The city of New Orleans declared a state of emergency after an attempted cyber attack on Friday, officials announced on Twitter Friday evening.
Mayor LaToya Cantrell said that ransomware was detected, but the city has not received any ransom demands, per the Associated Press.
At a press conference on Friday, New Orleans Chief Information Officer Kim LaGrue said that no city employees reported giving out any passwords or any other sensitive information.
LaGrue explained her department began to detect suspicious activity on their network at about 5 a.m. on Friday, and they began investigating computers on their network. They saw the activity pickup throughout the morning, and by 11 a.m. the city had fully activated their emergency operations center.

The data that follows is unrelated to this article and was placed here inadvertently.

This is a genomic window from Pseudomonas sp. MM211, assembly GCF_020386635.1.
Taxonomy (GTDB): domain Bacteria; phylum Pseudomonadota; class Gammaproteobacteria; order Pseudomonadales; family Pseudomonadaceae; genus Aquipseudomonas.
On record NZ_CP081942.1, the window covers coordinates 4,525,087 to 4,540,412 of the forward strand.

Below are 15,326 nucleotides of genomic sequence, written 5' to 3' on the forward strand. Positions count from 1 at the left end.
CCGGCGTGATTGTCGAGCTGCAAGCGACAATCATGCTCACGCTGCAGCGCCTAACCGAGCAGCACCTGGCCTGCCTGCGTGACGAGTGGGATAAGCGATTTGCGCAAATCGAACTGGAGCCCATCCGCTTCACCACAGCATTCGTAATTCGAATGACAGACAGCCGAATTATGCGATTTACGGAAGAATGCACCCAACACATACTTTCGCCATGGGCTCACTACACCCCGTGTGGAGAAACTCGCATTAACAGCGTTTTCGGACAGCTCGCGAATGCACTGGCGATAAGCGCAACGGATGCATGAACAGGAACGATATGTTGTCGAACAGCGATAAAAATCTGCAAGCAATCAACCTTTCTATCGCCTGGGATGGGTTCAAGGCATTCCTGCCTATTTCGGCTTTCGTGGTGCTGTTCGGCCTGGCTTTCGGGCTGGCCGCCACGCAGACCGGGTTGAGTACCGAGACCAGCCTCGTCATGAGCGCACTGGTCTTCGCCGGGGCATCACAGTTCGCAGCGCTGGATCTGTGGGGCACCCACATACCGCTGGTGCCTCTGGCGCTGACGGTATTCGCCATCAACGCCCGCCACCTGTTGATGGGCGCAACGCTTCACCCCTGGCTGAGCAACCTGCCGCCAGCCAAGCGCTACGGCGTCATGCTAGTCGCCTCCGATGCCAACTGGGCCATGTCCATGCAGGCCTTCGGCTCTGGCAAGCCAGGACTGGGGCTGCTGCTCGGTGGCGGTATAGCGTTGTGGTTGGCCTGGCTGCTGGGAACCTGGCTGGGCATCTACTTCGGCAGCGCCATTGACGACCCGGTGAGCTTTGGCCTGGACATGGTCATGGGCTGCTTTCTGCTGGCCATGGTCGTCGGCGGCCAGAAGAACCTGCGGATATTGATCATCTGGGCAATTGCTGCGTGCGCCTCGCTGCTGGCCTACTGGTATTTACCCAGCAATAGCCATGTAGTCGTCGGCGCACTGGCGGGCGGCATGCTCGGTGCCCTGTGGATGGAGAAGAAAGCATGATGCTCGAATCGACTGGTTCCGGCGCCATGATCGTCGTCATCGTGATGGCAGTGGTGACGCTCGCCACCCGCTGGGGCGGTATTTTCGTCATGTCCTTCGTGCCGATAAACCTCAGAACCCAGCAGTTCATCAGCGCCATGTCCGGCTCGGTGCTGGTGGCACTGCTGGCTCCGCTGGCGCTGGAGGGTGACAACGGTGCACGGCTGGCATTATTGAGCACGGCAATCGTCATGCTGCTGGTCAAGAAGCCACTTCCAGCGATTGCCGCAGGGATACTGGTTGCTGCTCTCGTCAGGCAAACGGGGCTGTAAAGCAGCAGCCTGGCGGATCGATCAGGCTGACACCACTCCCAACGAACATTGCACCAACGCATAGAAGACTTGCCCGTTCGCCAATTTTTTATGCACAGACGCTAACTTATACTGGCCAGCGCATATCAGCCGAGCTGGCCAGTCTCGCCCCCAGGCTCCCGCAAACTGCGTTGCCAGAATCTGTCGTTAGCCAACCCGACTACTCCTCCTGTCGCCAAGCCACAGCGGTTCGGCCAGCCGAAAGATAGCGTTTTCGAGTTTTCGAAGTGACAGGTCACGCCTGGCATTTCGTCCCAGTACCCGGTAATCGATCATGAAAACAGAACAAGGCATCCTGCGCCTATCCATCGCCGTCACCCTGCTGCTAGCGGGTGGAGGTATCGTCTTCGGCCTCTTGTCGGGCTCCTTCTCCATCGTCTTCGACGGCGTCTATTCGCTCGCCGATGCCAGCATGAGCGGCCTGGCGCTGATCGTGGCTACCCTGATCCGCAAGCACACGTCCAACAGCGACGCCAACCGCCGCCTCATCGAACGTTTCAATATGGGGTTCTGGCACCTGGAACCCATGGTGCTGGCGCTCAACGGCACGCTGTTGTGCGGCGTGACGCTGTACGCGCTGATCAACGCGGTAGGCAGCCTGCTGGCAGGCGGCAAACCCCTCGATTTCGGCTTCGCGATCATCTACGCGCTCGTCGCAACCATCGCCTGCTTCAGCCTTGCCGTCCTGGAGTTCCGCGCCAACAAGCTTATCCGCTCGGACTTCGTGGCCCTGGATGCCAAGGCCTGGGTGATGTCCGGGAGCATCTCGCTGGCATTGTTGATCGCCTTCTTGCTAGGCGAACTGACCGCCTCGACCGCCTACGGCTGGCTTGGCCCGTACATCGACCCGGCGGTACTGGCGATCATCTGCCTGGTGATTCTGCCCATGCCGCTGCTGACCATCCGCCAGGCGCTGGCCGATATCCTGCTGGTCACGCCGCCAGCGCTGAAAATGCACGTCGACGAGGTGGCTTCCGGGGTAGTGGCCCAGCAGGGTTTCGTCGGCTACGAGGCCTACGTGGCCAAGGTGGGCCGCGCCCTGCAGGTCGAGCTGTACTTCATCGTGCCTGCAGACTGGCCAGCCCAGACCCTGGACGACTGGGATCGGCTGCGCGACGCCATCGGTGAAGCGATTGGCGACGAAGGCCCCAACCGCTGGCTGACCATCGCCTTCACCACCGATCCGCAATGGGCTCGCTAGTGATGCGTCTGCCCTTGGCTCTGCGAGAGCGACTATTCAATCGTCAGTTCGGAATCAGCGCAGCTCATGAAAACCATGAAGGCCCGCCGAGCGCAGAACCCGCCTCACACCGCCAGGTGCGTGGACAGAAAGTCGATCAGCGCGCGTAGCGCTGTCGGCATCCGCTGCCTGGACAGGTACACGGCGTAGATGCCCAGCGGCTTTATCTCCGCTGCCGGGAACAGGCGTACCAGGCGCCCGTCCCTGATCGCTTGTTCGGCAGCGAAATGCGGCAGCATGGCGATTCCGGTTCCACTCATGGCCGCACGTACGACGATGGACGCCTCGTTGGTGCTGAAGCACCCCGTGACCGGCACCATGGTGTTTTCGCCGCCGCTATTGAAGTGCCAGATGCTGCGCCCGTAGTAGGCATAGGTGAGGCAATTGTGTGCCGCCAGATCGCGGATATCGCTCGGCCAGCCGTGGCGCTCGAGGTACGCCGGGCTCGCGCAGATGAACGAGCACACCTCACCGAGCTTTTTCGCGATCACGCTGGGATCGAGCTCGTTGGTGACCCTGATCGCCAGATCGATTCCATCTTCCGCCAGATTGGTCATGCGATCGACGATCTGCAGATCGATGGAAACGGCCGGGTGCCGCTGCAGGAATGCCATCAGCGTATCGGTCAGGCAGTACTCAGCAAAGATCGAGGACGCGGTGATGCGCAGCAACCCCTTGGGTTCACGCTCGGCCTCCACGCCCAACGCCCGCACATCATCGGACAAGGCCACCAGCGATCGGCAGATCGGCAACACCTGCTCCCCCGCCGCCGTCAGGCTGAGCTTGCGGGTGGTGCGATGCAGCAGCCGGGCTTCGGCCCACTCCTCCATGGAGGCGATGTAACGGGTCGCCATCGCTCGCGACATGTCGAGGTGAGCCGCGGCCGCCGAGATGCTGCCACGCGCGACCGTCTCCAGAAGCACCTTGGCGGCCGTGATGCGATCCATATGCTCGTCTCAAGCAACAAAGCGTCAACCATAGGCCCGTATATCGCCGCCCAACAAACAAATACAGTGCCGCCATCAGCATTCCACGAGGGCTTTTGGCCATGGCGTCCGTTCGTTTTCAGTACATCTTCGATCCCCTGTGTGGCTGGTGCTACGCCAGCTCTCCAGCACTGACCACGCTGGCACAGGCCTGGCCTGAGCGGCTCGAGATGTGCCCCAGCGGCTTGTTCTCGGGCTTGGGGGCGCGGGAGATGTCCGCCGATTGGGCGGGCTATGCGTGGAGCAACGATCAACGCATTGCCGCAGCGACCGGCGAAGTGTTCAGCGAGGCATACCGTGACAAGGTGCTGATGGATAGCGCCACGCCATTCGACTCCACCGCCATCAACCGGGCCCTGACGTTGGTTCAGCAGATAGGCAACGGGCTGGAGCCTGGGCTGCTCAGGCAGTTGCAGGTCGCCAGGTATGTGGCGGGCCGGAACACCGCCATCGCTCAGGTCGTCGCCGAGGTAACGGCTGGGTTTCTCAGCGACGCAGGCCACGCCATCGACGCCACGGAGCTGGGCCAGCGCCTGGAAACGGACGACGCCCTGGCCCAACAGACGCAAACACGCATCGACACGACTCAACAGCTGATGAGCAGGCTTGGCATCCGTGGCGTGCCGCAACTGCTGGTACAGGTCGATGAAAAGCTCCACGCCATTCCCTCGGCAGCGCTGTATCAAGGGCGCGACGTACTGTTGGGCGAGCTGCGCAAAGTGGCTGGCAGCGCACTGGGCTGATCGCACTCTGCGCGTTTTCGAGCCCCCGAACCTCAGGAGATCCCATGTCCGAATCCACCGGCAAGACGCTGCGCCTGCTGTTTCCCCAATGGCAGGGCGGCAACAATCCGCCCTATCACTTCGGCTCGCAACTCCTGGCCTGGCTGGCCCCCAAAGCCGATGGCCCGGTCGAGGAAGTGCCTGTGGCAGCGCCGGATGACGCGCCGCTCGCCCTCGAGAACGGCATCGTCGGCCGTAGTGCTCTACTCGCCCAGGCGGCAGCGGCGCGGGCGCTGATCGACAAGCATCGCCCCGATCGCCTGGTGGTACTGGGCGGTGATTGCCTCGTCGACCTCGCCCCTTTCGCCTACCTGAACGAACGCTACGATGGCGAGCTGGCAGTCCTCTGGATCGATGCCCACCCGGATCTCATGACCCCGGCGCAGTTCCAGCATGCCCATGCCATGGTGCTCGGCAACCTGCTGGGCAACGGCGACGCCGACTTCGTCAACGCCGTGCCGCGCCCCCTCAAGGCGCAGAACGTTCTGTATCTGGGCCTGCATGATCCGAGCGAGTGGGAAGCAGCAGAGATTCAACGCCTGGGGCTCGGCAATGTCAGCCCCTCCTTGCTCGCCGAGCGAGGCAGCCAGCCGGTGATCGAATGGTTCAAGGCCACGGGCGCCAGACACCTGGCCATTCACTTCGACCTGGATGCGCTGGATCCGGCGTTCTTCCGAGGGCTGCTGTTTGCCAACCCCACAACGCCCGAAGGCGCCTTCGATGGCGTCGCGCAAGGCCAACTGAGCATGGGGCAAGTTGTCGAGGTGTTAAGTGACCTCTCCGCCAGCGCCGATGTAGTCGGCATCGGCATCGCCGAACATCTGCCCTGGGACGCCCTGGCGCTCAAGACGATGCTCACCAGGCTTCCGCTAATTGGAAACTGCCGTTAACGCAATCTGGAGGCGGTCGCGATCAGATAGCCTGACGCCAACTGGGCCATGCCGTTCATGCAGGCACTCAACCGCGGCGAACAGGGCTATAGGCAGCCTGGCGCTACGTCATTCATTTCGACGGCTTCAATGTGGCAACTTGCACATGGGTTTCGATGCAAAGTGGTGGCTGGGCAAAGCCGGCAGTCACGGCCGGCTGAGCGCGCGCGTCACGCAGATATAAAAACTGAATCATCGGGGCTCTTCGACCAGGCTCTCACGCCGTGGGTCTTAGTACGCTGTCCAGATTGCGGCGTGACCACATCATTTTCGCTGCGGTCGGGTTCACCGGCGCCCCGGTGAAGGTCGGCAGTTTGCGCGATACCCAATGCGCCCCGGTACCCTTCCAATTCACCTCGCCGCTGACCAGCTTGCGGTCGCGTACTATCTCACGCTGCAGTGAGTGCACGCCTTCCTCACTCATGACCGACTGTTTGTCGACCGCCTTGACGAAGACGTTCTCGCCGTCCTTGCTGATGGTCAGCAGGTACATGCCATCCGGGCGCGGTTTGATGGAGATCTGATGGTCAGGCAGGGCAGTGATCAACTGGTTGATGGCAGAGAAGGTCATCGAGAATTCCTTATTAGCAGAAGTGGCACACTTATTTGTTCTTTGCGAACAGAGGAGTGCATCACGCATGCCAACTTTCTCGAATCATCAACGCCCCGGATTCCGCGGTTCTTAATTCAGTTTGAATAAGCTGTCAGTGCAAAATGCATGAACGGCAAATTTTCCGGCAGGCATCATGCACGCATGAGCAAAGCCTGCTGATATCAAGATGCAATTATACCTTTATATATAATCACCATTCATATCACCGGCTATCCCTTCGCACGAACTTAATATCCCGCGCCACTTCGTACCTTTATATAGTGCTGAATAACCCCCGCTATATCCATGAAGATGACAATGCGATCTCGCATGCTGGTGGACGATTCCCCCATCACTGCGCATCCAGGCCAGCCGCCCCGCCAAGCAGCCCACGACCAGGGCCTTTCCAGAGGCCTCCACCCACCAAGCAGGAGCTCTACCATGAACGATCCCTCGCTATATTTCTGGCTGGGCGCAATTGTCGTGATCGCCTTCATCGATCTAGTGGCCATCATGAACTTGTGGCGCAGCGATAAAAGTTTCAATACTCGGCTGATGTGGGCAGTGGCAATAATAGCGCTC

City employees were told to power down computers, unplug devices from the wall, and took down all servers as precaution. The Nola.gov website also went down.
“We have a unified command, we’re here with not only our local partners, but our state and federal partners as well, which includes our national guard, Louisiana state police, FBI, the state fusion center and secret service,” Mayor LaToya Cantrell said at the press conference.
The Department of Safety & Permits will manually schedule investigations while servers are down, the city announced Friday.
The city of New Orleans is uniquely trained to operate when servers are down due to its preparedness for hurricane season, New Orlean’s Homeland Security Director, Collin Arnold, explained. Police operations are continuing business as usual, but reports are just being filed manually. The city’s 911 system was not affected.
Multiple Louisiana city governments and schools have faced similar cyber attacks within the past year, per the Times-Picayune.
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